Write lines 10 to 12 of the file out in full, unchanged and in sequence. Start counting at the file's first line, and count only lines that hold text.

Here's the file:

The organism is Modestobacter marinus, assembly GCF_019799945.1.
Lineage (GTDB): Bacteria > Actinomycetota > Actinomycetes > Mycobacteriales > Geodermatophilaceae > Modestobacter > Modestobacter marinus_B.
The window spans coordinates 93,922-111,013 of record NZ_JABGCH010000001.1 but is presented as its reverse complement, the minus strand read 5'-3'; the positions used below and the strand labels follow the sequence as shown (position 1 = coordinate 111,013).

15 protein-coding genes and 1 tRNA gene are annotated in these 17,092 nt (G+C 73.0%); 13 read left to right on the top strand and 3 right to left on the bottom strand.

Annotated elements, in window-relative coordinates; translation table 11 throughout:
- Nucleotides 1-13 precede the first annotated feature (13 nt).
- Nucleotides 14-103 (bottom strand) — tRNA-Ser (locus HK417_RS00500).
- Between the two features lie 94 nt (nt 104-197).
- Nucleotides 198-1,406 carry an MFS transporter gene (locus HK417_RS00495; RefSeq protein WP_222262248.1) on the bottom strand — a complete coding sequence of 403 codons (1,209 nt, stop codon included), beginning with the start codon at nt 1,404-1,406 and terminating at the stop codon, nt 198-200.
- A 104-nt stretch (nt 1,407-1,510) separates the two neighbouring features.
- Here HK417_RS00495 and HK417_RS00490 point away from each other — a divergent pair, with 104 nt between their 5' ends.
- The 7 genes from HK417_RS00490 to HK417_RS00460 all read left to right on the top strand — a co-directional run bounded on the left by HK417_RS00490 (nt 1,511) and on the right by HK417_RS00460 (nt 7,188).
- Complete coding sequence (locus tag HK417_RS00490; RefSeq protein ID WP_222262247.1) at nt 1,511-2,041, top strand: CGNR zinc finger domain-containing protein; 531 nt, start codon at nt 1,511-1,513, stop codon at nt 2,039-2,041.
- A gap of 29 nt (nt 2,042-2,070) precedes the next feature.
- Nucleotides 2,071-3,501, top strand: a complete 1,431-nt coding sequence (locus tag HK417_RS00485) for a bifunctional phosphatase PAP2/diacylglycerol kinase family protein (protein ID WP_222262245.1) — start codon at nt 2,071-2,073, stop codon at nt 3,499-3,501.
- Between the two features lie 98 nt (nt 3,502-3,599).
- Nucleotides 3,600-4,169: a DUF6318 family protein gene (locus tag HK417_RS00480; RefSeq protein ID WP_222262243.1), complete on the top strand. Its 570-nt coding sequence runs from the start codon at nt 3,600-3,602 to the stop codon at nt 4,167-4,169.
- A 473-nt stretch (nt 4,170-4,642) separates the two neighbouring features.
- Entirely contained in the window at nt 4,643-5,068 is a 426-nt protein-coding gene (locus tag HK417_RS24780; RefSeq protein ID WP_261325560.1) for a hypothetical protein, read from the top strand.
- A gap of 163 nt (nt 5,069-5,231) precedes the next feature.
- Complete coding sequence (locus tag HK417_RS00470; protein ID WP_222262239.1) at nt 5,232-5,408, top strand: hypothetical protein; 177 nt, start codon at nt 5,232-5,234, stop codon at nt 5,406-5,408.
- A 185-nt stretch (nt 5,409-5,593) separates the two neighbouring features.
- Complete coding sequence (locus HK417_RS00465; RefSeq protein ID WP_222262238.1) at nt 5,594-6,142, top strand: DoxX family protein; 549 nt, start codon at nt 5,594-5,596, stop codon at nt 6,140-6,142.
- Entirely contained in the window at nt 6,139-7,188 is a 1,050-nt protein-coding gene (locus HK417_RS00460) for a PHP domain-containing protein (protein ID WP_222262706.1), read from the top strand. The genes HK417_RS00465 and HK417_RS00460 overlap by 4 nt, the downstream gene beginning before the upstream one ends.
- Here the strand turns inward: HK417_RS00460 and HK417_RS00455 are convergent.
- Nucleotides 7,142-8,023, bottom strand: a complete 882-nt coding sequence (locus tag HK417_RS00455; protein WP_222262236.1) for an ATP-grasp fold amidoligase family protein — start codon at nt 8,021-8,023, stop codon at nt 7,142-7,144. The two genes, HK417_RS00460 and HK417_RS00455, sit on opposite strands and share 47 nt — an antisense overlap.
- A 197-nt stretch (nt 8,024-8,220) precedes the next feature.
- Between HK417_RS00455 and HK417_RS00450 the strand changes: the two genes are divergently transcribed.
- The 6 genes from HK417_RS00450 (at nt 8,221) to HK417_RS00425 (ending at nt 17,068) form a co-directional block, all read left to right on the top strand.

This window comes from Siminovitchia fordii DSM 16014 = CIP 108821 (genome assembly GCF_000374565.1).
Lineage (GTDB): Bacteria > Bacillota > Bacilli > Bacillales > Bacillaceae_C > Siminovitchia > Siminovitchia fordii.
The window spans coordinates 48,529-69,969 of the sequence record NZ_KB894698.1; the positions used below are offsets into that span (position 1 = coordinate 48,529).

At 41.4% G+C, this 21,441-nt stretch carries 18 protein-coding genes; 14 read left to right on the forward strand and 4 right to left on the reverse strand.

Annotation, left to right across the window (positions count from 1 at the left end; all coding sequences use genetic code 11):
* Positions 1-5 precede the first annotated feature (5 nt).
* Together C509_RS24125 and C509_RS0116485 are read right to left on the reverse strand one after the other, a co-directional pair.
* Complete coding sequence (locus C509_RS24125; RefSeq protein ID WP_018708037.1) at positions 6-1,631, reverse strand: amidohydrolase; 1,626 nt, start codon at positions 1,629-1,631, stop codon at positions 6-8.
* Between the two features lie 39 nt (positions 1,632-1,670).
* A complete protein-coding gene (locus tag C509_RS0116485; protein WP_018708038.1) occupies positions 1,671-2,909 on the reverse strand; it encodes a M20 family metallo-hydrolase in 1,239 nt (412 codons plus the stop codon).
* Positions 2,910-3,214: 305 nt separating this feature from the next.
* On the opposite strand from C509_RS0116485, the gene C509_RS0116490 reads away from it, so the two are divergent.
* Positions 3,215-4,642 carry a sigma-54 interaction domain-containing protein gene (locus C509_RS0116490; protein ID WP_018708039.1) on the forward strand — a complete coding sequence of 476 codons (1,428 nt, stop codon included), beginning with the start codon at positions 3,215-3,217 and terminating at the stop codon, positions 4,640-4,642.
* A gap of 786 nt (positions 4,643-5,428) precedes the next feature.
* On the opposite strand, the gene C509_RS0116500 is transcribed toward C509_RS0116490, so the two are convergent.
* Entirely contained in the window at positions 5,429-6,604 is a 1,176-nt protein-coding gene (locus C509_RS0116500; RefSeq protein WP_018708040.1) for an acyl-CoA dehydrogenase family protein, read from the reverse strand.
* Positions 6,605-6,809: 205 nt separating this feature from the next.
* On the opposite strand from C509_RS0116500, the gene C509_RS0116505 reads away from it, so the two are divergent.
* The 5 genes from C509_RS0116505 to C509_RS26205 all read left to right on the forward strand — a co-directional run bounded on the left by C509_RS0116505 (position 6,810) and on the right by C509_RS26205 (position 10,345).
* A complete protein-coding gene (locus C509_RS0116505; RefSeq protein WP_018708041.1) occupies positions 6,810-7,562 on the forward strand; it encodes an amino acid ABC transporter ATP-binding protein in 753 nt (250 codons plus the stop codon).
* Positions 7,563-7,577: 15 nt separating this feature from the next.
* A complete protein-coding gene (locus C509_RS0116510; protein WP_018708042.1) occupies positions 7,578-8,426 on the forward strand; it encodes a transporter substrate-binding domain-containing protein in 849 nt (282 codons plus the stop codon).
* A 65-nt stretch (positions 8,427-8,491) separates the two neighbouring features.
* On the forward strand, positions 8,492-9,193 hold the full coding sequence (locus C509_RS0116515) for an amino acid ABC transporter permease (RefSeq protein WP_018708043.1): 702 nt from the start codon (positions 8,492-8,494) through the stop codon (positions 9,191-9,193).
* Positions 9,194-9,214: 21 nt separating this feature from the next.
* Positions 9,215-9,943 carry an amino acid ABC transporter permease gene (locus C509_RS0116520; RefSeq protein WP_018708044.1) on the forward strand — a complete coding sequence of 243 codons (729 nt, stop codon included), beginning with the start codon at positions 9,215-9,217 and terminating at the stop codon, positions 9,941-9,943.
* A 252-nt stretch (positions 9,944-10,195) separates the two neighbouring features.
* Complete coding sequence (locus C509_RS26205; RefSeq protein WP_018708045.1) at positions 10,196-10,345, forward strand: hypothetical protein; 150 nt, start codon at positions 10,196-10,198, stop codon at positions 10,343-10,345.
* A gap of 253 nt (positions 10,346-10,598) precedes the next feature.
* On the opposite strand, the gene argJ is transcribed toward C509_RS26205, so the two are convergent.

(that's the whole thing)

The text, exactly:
- A 104-nt stretch (nt 1,407-1,510) separates the two neighbouring features.
- Here HK417_RS00495 and HK417_RS00490 point away from each other — a divergent pair, with 104 nt between their 5' ends.
- The 7 genes from HK417_RS00490 to HK417_RS00460 all read left to right on the top strand — a co-directional run bounded on the left by HK417_RS00490 (nt 1,511) and on the right by HK417_RS00460 (nt 7,188).